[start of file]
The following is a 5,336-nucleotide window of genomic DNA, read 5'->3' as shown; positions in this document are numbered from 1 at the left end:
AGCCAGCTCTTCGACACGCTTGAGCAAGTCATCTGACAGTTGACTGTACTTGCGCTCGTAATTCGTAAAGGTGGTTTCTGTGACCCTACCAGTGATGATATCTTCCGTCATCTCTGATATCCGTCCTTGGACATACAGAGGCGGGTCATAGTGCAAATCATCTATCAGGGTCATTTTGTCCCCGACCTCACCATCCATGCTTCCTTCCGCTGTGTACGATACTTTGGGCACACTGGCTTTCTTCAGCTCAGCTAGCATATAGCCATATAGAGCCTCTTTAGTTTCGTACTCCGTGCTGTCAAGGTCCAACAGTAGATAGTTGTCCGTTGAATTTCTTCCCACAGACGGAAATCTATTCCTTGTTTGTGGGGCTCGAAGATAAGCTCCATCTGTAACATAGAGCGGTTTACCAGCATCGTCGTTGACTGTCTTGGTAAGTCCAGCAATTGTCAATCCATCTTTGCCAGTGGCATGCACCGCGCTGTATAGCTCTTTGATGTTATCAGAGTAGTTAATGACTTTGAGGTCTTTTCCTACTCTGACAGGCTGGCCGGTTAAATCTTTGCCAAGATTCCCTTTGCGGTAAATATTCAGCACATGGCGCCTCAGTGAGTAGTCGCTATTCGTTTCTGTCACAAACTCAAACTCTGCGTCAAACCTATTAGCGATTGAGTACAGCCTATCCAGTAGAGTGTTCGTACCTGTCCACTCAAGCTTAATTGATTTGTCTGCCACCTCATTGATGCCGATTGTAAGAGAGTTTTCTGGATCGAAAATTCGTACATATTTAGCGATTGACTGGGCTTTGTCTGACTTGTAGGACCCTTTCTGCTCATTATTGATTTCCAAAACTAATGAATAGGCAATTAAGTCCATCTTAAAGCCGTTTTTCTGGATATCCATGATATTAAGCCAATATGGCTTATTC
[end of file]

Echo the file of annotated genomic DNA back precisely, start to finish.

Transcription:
The following is a 5,336-nucleotide window of genomic DNA, read 5'->3' as shown; positions in this document are numbered from 1 at the left end:
AGCCAGCTCTTCGACACGCTTGAGCAAGTCATCTGACAGTTGACTGTACTTGCGCTCGTAATTCGTAAAGGTGGTTTCTGTGACCCTACCAGTGATGATATCTTCCGTCATCTCTGATATCCGTCCTTGGACATACAGAGGCGGGTCATAGTGCAAATCATCTATCAGGGTCATTTTGTCCCCGACCTCACCATCCATGCTTCCTTCCGCTGTGTACGATACTTTGGGCACACTGGCTTTCTTCAGCTCAGCTAGCATATAGCCATATAGAGCCTCTTTAGTTTCGTACTCCGTGCTGTCAAGGTCCAACAGTAGATAGTTGTCCGTTGAATTTCTTCCCACAGACGGAAATCTATTCCTTGTTTGTGGGGCTCGAAGATAAGCTCCATCTGTAACATAGAGCGGTTTACCAGCATCGTCGTTGACTGTCTTGGTAAGTCCAGCAATTGTCAATCCATCTTTGCCAGTGGCATGCACCGCGCTGTATAGCTCTTTGATGTTATCAGAGTAGTTAATGACTTTGAGGTCTTTTCCTACTCTGACAGGCTGGCCGGTTAAATCTTTGCCAAGATTCCCTTTGCGGTAAATATTCAGCACATGGCGCCTCAGTGAGTAGTCGCTATTCGTTTCTGTCACAAACTCAAACTCTGCGTCAAACCTATTAGCGATTGAGTACAGCCTATCCAGTAGAGTGTTCGTACCTGTCCACTCAAGCTTAATTGATTTGTCTGCCACCTCATTGATGCCGATTGTAAGAGAGTTTTCTGGATCGAAAATTCGTACATATTTAGCGATTGACTGGGCTTTGTCTGACTTGTAGGACCCTTTCTGCTCATTATTGATTTCCAAAACTAATGAATAGGCAATTAAGTCCATCTTAAAGCCGTTTTTCTGGATATCCATGATATTAAGCCAATATGGCTTATTC